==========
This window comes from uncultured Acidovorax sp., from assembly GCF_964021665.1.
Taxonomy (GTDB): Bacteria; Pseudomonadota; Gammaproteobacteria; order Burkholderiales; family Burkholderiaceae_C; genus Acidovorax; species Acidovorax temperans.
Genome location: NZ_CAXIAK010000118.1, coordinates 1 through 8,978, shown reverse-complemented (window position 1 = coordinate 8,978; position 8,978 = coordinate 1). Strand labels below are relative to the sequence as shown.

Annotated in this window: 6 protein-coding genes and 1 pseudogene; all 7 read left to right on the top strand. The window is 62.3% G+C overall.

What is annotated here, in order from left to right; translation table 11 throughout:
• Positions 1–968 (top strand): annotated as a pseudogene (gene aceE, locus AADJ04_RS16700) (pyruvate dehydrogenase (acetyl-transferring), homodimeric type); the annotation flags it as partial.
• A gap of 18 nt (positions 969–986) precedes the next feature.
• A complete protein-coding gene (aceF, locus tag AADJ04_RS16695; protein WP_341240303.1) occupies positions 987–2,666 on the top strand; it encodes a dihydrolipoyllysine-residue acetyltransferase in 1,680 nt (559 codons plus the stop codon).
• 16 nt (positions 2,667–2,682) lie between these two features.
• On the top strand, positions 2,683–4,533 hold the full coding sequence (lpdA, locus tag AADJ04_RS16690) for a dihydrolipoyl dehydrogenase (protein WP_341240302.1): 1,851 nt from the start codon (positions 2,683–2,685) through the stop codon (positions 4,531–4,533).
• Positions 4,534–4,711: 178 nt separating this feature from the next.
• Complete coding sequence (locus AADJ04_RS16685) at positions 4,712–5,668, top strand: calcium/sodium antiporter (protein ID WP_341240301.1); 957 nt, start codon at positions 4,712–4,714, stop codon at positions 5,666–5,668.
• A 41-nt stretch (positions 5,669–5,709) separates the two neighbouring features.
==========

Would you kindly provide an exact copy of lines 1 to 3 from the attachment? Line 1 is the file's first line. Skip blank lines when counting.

This window comes from uncultured Acidovorax sp., from assembly GCF_964021665.1.
Taxonomy (GTDB): Bacteria; Pseudomonadota; Gammaproteobacteria; order Burkholderiales; family Burkholderiaceae_C; genus Acidovorax; species Acidovorax temperans.
Genome location: NZ_CAXIAK010000118.1, coordinates 1 through 8,978, shown reverse-complemented (window position 1 = coordinate 8,978; position 8,978 = coordinate 1). Strand labels below are relative to the sequence as shown.